Drones have come into focus since the recent drone attack on the Indian Air Force base in Jammu.
India’s first set of drone regulations came out in 2018 in the form of Civil Aviation Requirements. These requirements could not be fulfilled because the government’s ambitious online platform for monitoring drone operations, Digital Sky, remained inoperative.
Then, in March 2021, the government introduced ‘UAS Rules 2021’ that faced a lot of backlash from stakeholders as it entailed a multi-level licensing and fee payment system for almost every kind of drone-related activity.
Taking such criticism into account, the government has now released the updated Drone Rules, 2021 for public consultation, which will replace the UAS Rules 2021. The last date for public comments is August 5, 2021.
What has changed?
Coverage of drones under the new rules has increased from 300 kg to 500 kg. This will cover drone taxis also.
Many of the approvals required previously – such as unique authorisation number, unique prototype identification number, certificate of conformance, certificate of maintenance and import clearance, to name a few, are not required now.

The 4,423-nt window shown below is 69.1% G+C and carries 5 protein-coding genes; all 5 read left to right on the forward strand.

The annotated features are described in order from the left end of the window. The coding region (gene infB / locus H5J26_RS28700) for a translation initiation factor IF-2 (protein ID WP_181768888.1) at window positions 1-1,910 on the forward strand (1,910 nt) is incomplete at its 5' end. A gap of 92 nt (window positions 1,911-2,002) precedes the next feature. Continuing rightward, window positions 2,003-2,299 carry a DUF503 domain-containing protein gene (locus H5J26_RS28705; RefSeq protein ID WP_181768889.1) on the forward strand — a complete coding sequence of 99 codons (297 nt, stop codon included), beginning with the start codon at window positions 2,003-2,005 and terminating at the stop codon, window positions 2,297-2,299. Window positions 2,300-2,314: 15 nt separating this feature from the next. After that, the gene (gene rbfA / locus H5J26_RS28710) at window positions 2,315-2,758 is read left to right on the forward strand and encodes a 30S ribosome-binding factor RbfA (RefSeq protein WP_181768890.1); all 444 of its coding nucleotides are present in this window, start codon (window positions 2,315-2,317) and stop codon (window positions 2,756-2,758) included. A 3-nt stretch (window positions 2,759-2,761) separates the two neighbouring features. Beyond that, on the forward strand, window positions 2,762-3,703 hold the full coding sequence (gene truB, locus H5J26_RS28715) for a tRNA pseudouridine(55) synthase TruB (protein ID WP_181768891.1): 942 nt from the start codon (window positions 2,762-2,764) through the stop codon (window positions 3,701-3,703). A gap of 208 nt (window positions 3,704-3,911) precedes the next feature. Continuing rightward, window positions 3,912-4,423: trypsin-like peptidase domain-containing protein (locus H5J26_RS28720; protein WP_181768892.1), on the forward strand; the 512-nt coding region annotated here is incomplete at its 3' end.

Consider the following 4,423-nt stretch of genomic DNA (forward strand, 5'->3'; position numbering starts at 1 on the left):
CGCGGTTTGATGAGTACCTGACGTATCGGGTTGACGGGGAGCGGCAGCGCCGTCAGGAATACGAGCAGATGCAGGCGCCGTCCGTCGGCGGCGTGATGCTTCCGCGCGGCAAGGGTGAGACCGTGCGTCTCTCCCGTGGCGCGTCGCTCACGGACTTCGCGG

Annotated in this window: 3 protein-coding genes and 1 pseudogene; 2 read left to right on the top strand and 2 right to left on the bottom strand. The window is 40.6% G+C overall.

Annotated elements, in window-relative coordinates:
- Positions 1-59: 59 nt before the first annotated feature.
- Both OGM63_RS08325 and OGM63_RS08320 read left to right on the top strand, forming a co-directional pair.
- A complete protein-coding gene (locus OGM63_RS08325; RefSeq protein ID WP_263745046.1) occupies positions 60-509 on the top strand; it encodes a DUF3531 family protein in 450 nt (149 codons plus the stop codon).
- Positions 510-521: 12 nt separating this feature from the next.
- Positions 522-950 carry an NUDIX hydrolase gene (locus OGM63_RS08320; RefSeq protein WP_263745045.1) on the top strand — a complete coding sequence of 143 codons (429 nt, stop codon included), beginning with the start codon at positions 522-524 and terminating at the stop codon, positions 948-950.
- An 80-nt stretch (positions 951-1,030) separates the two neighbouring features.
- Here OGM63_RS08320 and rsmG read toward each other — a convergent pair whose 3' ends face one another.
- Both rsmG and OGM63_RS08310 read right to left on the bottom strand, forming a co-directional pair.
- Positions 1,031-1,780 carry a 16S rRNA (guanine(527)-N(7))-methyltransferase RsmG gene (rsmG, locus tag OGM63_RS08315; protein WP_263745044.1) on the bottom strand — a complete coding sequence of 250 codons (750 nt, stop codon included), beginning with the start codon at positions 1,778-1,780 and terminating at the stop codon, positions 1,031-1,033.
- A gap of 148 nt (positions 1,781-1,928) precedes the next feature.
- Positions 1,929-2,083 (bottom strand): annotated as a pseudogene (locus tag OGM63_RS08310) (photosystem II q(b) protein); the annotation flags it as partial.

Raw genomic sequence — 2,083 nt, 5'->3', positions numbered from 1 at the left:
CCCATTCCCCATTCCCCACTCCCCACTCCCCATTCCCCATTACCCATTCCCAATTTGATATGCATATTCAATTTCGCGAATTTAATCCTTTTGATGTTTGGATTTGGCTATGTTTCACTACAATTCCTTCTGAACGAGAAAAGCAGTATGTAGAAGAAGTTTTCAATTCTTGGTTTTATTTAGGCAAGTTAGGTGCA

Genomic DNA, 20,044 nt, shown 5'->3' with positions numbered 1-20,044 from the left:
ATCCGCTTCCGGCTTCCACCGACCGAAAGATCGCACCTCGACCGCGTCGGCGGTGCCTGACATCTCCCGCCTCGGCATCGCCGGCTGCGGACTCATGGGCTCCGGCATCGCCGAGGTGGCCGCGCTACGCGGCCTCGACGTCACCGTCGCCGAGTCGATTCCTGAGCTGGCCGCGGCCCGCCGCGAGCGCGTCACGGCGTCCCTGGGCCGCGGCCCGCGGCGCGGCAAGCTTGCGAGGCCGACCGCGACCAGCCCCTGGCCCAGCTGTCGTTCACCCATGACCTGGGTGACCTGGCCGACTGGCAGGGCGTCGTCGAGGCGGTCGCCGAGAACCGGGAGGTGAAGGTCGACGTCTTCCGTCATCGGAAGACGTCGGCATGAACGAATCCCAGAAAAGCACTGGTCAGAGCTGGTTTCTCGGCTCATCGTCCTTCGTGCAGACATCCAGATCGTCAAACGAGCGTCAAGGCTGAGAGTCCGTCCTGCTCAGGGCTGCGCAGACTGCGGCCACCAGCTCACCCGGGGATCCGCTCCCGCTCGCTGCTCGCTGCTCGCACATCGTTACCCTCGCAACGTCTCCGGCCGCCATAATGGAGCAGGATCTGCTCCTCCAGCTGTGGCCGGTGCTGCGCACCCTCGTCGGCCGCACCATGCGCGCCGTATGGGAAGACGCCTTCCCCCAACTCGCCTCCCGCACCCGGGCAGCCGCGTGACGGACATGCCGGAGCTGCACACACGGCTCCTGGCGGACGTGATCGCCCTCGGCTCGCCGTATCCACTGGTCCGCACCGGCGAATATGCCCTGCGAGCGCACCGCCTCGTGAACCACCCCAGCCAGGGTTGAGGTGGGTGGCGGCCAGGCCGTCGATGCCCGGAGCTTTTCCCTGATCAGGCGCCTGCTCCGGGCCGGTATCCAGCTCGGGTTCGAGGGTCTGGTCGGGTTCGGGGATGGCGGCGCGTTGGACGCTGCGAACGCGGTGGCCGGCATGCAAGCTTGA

Digital sky platform shall be developed as a business-friendly, single-window online system. There will be minimal human interface; most permissions will be self-generated.
Interactive airspace maps with green, yellow and red zones will be displayed on the digital sky platform. The ‘Yellow Zone’, flying over which requires permission of the air traffic control authority concerned, has been reduced from 45 km to 12 km from the airport perimeter.
Security clearance is not necessary for registration, license. No need for pilot licence for micro-drones.
Unlike the previous rules, there are no restrictions now on drone operations by foreign-owned companies registered in India. The draft rules propose to reduce fee to nominal levels, delinking fee from the size of the drone. The maximum penalty is ₹1 lakh. This, however, excludes penalties for violations of other laws.
The government also intends to create a trade body called the Drone Promotion Council, involving industry and academic experts for policy advice, to foster a business-friendly regulatory regime.
Built on the premise of trust, self-certification and non-intrusive monitoring, the Drone Rules, 2021 aim to strike a balance between safety and ease of operations. The Drone Rules, 2021 are far simpler than the UAS Rules, 2021 and they will not just help promote the use of drones but also focus on the development of technologies that address the threat posed by rogue drones.
(The authors are Managing Partner and Senior Associate, respectively, at Advaya Legal, a Mumbai-based law firm)